Yes it is possibble it is a give and take from both partners. I have four children and try to give all some time one on one. Like now
the youngest is in my lap,while I am typing this reply. The oldest just went to college and finished a three year job with me in the same restraunt.
I work about 70 to 75 hours a week,so it is hard, but right now I have to do what I have to do. How is my wife with this She also is a veteran of the resteraunt biz, so she understands to a certin degree. She also has intrests,so we both make concessions for the sake of the relationship.
I have been with her for 19 years. Yes it is a struggle but if you and your partner are willing to work it out it does work. How long have I been in the biz. about I am 43 and have been in the biz since I was 14. Yes 14 that makes it 29 years. WOW that is really the first time I have said that out loud LOL.
In order to work you have to talk about the job and most important the relationship,because that is what keeps you sane!
Hope it helps.
That's the truth! If you know going in that you absolutely will not be home before midnight most nights, will work every holiday and weekend and your significant other understands and can support your lifestyle, then there are no surprises. And, yes, there are other outlets to channel cooking abilities (like the corporate world) but there is "the calling" to the restaurant life that holds a lot of appeal for many folks.
It has been the topic of numerous discussions here, but check out Anthony Bourdain's Kitchen Confidential for some uncensored insight. Most will agree, it is a fairly accurate report of what it is really like.
Well my wife and I have two kids and both work full time. As said before it is hard. It is not imposable you have to find the right employer and make your decisions based on the fact that you want to spend time with your family.
My job ranks 3rd on my list of priorities behind my family and me. I only when very necessary do I ever let my self spend more than 55 hrs at work a week. To be completely honest I wouldn't ever ask anyone on my staff to work more than that either. When someone works more you will see more mistakes, more accidents, and more problems in general. Know one is happy when it seems like they have nothing in there life but a job.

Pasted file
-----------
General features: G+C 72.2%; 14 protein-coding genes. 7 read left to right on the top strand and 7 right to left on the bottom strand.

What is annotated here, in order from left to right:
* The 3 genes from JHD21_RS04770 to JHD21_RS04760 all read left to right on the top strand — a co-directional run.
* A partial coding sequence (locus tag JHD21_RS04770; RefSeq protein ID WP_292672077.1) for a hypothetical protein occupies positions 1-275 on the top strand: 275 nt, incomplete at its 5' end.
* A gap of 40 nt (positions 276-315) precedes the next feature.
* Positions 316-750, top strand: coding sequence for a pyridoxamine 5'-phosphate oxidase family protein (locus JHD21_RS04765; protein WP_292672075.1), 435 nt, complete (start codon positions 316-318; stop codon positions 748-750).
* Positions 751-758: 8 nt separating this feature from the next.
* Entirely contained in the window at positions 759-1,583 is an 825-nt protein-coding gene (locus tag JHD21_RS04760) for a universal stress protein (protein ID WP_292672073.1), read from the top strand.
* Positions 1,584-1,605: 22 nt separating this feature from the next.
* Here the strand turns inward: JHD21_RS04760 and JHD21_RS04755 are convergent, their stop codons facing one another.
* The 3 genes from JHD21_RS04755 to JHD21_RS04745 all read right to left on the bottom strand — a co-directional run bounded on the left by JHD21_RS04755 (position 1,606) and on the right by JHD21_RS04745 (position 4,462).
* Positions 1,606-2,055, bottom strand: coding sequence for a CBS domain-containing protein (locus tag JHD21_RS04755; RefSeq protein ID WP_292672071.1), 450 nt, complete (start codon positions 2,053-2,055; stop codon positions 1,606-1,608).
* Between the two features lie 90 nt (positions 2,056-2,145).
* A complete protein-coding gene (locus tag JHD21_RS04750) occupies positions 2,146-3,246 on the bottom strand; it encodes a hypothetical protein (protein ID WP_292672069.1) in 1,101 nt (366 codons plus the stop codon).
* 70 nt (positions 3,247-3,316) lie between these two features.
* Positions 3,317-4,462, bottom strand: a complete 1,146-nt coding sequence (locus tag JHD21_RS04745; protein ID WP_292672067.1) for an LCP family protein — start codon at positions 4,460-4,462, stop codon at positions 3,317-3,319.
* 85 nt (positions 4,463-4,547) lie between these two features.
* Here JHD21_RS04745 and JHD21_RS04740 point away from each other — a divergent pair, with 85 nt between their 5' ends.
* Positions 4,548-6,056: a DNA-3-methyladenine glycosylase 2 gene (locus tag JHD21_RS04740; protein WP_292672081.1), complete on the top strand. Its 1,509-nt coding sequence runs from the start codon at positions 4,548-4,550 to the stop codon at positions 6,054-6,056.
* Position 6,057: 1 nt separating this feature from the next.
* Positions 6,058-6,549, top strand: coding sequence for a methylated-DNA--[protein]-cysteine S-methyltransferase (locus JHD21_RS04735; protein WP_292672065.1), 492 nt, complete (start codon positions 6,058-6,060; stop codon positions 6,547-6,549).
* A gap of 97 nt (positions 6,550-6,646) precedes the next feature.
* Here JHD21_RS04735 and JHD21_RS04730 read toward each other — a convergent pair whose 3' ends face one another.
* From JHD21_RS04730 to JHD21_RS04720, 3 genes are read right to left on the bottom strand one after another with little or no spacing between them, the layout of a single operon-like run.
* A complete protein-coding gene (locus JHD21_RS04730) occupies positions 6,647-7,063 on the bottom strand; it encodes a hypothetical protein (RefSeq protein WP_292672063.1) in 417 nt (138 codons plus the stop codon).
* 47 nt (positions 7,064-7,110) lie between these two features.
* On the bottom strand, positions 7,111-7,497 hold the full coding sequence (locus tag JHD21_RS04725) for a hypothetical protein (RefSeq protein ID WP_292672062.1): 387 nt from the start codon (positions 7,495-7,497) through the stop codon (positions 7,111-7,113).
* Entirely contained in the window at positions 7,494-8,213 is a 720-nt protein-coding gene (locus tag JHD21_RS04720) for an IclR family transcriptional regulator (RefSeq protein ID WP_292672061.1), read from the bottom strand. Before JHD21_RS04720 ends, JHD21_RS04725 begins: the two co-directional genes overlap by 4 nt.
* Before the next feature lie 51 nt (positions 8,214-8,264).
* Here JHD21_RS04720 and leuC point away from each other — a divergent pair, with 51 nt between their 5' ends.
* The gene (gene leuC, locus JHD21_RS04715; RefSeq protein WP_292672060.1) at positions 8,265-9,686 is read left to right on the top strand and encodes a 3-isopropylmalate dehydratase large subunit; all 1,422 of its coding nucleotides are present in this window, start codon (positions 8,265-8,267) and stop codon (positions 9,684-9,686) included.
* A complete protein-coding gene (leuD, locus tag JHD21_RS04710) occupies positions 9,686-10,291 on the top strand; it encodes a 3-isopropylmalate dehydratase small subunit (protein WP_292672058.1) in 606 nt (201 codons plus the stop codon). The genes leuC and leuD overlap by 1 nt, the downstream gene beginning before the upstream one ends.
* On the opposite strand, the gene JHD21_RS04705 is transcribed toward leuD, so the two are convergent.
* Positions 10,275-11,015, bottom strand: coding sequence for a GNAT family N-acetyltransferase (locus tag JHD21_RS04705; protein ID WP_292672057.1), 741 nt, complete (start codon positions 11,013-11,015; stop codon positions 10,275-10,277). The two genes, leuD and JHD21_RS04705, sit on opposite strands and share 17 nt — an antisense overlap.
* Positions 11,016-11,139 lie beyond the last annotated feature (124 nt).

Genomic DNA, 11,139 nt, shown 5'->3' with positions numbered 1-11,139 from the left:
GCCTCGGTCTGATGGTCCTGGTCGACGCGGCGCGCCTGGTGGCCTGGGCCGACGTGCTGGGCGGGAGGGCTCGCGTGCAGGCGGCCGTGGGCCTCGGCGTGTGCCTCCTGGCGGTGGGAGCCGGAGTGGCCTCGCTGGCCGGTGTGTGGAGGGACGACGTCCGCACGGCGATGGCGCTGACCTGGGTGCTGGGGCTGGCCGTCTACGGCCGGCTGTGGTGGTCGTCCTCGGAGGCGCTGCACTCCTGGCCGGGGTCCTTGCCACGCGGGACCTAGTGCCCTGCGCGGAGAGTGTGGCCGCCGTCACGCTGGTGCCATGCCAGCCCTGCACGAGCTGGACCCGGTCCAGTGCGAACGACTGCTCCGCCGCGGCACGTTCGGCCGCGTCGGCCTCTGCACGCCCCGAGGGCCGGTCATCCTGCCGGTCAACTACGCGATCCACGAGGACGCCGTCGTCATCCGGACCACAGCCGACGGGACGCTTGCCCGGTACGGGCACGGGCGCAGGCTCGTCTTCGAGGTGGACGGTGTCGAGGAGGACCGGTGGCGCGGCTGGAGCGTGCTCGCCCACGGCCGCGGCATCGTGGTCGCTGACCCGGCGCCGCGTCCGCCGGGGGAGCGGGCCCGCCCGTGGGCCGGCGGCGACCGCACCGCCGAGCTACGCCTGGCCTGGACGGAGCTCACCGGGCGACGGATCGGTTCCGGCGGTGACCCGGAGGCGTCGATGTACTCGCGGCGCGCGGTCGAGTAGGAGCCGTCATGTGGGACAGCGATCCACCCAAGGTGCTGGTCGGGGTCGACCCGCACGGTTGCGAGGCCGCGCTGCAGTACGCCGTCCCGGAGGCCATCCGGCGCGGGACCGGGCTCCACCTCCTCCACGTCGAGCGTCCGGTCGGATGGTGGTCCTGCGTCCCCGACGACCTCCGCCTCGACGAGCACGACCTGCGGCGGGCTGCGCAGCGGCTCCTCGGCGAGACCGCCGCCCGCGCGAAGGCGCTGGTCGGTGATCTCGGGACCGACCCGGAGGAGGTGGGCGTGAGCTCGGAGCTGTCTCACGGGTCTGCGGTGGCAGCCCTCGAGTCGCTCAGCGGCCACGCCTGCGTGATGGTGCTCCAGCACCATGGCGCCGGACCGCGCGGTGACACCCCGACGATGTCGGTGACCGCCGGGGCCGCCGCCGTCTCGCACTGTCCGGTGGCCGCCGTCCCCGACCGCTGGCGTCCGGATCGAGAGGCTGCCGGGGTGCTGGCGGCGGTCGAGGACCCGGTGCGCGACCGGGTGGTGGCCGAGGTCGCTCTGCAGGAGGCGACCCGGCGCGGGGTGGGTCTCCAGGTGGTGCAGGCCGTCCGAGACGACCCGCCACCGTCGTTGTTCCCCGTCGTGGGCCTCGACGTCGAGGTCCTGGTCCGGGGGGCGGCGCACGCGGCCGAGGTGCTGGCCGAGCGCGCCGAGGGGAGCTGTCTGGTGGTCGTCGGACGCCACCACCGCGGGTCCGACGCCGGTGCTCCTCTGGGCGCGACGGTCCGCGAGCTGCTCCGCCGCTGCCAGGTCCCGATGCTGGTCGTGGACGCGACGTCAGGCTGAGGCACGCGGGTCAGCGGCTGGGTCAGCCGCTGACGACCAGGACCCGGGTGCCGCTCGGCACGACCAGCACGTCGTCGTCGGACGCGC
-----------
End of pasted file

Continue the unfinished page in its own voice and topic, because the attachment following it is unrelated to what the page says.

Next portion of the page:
Sorry got a little OT but my point is that if you make decisions based on wanting to spend time with family you can make it happen.
My favorite quote in the universe: "Never confuse your life with your job." No matter how much you love what you do for a living, it's never going to replace watching your kids grow up and connecting with your spouse. You don't have to be home 24/7 to do this - but spending time with your family every day is important. Hurried little meetings of SST's crossing in the night is not the optimal way to raise kids or keep a marriage happy.
Every day is a new opportunity to focus your energies on whatever needs the most focus for the day. If your restaurant is doing a big gig or it's a weekend and you're expecting a crowd, you would want to focus on that. If it's Monday or Tuesday (or both!) and they're not your busy days, your presence and your attention will yield more value when applied to your family. Kids who feel loved become quality adults. I didn't say, "Kids whose parents love them become quality adults"...The kids have to feel loved. And a spouse who feels loved is a partner for life.
I appreciate your concurring . I'm proud to say that after my daughter was born, I never made any bones about the fact that she came first. I had a boss who had the nerve to be pi$$ed off because I took my daughter (at 8 years old) to the doctor to have stitches removed from her face. How I didn't backhand that woman, I'll never know.
People make commitments to a significant other. We make children - It's our responsibility to put them first. No matter how much we enjoy what we do, priorities should never be so skewed that "work" is perceived as more important than family.